Special Teams

Sharks: San Jose had eight power-play goals in Round 1, but four of them came on that major penalty to Eakin. While it was a dramatic way to end the series, it has also skewed their power-play numbers. That said, the Sharks ranked sixth in the regular season with a 23.6% power-play success rate and they’re certainly capable of continuing to be very effect with the man advantage going forward. Their ability to kill penalties is a far bigger question mark. The Sharks were a mid-tier team in that regard in the regular season with an 80.8% success rate and their PK was heavily exploited by Vegas in Round 1. Of the teams that advanced, San Jose has the worst playoff penalty kill percentage at 72.4%.

Avalanche: Colorado was 5-for-25 on the power play in Round 1. Unsurprisingly, it was MacKinnon and Rantanen leading the charge there too. The duo combined for four of the five markers and MacKinnon got a point on all five power-play goals. In the regular season, the Avalanche ranked seventh on the power play with a 22% success rate. The Avalanche killed only 78.7% of their penalties in the regular season though, making them one of the worst teams in that regard. Colorado wasn’t any better in Round 1, killing 77.3% of their penalties. It’s looking like this is going to be a series where both squads will be able to frequently take advantage of their power-play opportunities.

X-Factor For Sharks

Not to be a broken record about it, but their goaltending. There’s just so much else to love about this team. They have both star power and depth up front. They have two Norris Trophy winners on defense. They have veterans loaded with playoff experience and plenty of reason to be hungry. The one element that’s potentially missing here is goaltending.

Jones doesn’t need to be great, he might not even need to be good. It’s hard to see the Sharks getting through without him being at least passable though. San Jose managed to just barely recover from Jones’ meltdown from Games 2-4. The Sharks might not be able to survive if he endures a similar slump going forward.

X-Factor For Avalanche

Everything beyond the Avalanche’s big three. Rantanen and MacKinnon couldn’t have been asked to do more in Round 1 and while Gabriel Landeskog wasn’t as effective as that duo, he certainly contributed too with a goal and four points in five games. The larger question is if the Avalanche have the offensive depth to go deeper into the playoffs. If the Sharks manage to shutdown the Avalanche’s stars, can the supporting cast step up?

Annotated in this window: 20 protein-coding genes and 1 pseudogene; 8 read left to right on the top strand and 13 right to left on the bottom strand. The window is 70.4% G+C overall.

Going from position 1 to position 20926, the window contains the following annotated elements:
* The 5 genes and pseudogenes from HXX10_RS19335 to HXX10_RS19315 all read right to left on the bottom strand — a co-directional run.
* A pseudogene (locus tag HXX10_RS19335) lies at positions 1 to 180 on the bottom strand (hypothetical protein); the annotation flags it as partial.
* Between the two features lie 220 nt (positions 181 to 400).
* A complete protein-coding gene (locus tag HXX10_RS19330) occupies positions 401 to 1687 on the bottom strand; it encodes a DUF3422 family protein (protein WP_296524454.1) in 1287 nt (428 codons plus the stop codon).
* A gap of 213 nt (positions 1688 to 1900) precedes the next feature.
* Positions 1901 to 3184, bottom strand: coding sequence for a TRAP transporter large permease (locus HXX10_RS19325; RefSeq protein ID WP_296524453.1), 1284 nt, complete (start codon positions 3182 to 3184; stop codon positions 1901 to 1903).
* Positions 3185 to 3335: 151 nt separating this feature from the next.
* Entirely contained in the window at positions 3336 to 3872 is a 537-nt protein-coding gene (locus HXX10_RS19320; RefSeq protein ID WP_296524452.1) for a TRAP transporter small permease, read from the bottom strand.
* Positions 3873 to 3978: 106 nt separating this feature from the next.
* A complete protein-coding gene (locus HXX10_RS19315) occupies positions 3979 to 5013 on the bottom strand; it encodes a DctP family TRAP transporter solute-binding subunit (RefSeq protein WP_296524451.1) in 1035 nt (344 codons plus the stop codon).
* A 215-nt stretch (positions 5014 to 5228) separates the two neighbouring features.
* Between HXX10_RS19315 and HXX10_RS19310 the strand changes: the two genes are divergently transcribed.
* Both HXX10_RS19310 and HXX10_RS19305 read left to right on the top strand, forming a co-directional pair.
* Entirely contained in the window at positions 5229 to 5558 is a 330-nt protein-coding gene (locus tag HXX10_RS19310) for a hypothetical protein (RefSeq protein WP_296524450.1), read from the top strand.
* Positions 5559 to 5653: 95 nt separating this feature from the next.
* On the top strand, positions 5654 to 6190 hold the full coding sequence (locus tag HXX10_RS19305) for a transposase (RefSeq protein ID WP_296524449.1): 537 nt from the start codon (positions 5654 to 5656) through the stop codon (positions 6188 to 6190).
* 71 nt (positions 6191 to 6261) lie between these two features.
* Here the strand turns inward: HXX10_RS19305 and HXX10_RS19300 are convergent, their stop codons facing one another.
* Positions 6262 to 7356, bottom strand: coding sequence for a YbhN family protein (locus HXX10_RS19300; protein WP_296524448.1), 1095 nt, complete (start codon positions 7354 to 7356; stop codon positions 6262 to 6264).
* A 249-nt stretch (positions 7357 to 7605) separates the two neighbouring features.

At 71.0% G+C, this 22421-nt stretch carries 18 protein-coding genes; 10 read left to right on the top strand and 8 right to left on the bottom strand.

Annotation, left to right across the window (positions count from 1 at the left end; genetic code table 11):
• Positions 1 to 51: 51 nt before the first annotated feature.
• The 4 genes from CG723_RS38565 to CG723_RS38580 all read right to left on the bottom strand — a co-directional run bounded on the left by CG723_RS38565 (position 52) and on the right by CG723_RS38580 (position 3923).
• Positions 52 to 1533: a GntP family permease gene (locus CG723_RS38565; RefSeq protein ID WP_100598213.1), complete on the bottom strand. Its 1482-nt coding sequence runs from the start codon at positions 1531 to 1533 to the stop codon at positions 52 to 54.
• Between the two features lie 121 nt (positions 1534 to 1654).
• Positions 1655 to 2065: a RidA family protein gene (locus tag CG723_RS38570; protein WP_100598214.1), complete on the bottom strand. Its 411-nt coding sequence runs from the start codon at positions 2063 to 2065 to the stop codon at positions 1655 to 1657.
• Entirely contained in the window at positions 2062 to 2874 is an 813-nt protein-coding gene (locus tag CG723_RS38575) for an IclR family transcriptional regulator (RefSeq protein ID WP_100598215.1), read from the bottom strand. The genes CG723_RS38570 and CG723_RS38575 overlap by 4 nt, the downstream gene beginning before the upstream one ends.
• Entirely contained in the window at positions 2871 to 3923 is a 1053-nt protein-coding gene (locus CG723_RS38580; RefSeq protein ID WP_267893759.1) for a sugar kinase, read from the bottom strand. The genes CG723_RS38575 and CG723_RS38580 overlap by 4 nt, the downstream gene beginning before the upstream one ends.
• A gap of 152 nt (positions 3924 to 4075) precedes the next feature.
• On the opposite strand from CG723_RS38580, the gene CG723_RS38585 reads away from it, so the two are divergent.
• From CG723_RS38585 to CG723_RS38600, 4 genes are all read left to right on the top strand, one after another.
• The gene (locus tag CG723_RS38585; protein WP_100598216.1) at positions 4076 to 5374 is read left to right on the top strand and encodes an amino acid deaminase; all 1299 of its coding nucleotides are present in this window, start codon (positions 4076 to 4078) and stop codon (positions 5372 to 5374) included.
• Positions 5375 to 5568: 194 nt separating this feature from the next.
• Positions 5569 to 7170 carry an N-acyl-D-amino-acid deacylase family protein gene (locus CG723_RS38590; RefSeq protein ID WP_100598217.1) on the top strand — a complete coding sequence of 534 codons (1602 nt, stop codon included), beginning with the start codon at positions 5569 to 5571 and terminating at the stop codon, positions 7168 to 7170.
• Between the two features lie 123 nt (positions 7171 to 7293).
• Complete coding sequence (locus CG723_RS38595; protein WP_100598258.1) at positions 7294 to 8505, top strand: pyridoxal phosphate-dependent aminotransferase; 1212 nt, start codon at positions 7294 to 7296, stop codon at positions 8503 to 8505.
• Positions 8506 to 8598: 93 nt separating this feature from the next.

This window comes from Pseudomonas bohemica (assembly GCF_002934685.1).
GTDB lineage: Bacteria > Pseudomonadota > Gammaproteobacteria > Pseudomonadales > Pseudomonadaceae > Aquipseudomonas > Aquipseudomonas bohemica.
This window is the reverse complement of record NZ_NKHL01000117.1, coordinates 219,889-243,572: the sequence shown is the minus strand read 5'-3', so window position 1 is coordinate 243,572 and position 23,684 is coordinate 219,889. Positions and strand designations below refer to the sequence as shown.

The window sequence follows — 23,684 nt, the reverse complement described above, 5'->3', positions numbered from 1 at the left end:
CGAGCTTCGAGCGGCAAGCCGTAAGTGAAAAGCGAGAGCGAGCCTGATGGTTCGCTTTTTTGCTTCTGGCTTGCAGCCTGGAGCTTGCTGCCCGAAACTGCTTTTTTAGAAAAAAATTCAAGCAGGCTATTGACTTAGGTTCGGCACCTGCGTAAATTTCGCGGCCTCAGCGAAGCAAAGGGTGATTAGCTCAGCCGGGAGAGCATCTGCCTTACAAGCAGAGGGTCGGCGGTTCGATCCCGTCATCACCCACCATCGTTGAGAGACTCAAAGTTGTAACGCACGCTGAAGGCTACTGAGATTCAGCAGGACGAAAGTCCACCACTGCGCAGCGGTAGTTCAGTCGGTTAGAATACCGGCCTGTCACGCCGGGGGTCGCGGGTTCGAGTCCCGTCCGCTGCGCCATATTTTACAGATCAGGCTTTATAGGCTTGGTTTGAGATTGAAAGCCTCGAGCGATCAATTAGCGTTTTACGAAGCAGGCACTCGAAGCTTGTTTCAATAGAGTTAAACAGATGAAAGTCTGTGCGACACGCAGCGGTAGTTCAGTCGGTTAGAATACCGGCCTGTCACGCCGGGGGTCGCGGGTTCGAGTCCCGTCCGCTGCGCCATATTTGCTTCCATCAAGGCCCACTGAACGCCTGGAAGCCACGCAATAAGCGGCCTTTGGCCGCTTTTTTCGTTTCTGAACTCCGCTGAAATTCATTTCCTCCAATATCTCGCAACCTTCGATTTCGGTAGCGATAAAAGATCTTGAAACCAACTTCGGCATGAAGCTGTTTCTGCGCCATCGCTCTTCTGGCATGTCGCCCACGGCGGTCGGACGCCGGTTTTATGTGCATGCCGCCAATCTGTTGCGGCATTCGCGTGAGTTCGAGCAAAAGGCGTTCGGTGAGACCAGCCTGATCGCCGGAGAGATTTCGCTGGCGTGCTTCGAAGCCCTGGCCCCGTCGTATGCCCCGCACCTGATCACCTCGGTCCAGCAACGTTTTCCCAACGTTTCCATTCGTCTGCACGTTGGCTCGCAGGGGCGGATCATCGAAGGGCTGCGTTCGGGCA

The Avalanche don’t have a lot of offensive weapons beyond their big three, which made Soderberg and Kerfoot’s quiet first round all the more alarming. They ranked fourth and fifth respectively in Colorado’s forwards scoring race in the regular season. They’re also the only two forwards on the Avalanche that recorded at least 40 points outside of the big three.

The silver lining is that the Avalanche did get some secondary scoring from other sources in Round 1. Matt Nieto, who had 23 points in the regular season, scored two goals and four points in five playoff contests. After finishing 2018-19 with 27 points, Colin Wilson came up big in Game 5 with two goals and an assist.

Prediction

Sharks in 6. I think I’ve made it clear at this point that Jones gives me pause and there’s also the question of Pavelski’s status, which at the time of writing is still unknown. Even with that though, San Jose is far closer to the complete package than Colorado. I can certainly envision scenarios where the Avalanche win this series — especially in what is becoming the year of the upsets — but if you’re asking for what I believe is the most probable outcome, it would have to be San Jose advancing.

PHT’s Round 2 previews
Round 2 schedule, TV info
Questions for the final eight teams
PHT Roundtable
Conn Smythe favorites after Round 1
Blue Jackets vs. Bruins
Hurricanes vs. Islanders
Blues vs. Stars

Ryan Dadoun is a writer for Pro Hockey Talk on NBC Sports. Drop him a line at phtblog@nbcsports.com or follow him on Twitter @RyanDadoun.

Colorado Collapse: What’s eating the Avalanche?

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Typically, the U.S. Thanksgiving break serves as a solid benchmark in the NHL for which teams will make the Stanley Cup Playoffs.

For this year’s Colorado Avalanche, a peek at the standings on the final day of November would prove that Colorado was tied with Nashville in points atop the Central Division. But since Dec. 1, the Avalanche are 7-15-3 (17 points), which is the worst mark in the league. Here in early February, they’re on the outside looking in, two points back of Vancouver in the Western Conference wild card race, after the Canucks defeated them 5-1 on Saturday.

Here’s a deeper look at how the Avalanche problems have (ahem) snowballed:

Top Heavy

Gabriel Landeskog, Nathan MacKinnon and Mikko Rantanen make up arguably the best line in the game. Entering Colorado’s matchup with Vancouver over the weekend, the trio had combined for 199 points (79 goals, 120 assists) after all three had been named All-Stars. But head coach Jared Bednar split them up for the Canucks game, looking to spread a bit of the wealth. Alexander Kerfoot started on the top line in Landeskog’s spot along with MacKinnon and Colin Wilson, while the Avalanche captain played left wing on the second line with Carl Soderberg at center and Rantanen on right wing. It lasted less than 20 minutes, as Landeskog, MacKinnon and Rantanen were reunited by the end of the first period after Colorado had fallen behind 2-0.